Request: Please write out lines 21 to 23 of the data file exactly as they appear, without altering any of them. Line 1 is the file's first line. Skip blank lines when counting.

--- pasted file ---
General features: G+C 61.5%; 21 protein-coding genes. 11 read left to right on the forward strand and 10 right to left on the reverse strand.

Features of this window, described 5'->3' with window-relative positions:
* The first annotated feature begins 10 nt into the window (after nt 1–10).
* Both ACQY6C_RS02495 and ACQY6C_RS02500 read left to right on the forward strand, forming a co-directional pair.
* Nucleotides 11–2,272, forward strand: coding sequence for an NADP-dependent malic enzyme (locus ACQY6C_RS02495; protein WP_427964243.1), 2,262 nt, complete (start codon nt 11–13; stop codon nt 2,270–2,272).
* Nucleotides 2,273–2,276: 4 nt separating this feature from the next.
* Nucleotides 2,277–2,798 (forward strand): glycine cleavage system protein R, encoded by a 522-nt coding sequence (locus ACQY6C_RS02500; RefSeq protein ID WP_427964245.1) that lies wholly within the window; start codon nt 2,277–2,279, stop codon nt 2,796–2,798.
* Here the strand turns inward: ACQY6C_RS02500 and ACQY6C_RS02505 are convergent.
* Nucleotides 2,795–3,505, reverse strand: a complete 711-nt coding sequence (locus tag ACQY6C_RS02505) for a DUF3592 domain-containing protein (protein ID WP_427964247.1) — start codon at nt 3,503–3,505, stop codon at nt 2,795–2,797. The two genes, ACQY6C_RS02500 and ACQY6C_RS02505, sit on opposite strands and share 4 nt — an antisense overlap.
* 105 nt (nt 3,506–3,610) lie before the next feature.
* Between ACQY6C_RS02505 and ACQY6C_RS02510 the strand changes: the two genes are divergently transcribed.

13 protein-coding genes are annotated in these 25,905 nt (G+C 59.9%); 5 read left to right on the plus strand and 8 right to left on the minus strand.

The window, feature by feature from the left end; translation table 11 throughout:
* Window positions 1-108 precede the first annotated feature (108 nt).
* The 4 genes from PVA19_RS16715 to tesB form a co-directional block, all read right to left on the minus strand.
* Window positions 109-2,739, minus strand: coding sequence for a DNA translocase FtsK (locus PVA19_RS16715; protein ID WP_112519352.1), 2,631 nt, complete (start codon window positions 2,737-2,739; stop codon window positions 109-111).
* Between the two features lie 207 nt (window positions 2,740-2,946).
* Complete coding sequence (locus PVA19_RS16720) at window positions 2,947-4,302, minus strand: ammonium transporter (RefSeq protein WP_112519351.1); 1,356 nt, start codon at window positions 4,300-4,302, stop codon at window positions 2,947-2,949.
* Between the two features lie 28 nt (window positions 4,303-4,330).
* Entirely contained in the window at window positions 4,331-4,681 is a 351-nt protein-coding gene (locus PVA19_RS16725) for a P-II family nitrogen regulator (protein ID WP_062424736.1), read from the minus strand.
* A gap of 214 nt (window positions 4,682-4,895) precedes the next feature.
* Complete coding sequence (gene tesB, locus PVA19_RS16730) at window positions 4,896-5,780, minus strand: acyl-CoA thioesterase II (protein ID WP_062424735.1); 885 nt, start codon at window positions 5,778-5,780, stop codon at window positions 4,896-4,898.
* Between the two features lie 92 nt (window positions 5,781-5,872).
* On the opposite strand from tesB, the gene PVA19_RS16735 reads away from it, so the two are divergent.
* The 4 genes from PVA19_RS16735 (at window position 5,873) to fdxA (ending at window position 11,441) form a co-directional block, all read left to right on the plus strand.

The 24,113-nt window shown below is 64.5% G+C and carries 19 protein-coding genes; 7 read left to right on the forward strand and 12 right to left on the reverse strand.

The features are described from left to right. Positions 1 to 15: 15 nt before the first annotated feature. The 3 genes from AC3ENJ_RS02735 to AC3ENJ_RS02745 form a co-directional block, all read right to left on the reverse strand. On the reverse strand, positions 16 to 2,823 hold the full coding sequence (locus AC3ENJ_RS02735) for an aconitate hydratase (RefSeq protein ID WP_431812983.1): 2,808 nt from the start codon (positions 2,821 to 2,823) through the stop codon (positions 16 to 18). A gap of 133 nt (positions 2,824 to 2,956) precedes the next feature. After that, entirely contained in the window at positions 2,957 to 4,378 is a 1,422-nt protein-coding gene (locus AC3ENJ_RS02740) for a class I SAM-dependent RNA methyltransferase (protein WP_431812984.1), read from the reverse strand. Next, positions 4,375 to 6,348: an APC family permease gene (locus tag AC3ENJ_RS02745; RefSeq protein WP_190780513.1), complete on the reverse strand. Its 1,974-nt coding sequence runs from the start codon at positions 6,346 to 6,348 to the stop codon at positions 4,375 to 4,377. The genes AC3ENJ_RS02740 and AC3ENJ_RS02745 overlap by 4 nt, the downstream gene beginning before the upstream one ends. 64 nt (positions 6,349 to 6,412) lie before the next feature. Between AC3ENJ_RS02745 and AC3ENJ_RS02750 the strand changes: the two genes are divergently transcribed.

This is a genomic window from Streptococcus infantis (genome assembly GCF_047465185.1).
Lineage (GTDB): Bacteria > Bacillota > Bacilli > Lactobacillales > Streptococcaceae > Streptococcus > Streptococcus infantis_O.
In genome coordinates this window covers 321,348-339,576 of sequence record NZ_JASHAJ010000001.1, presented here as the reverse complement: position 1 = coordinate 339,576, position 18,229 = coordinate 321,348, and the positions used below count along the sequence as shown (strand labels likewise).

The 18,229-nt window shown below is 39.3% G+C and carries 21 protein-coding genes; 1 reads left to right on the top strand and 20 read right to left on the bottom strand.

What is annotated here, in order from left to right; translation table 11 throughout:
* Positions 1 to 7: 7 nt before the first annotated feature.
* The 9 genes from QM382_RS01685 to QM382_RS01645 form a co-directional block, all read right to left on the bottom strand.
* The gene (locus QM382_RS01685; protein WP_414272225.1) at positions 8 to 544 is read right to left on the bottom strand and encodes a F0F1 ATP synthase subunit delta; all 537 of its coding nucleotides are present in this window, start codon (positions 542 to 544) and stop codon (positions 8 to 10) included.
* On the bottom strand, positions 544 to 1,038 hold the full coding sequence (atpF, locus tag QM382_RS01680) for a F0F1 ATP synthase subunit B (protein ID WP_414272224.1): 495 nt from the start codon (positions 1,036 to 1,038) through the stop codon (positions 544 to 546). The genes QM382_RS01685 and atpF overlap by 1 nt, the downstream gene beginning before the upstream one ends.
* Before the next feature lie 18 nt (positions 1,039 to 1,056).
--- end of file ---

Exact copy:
* A gap of 214 nt (window positions 4,682-4,895) precedes the next feature.
* Complete coding sequence (gene tesB, locus PVA19_RS16730) at window positions 4,896-5,780, minus strand: acyl-CoA thioesterase II (protein ID WP_062424735.1); 885 nt, start codon at window positions 5,778-5,780, stop codon at window positions 4,896-4,898.
* Between the two features lie 92 nt (window positions 5,781-5,872).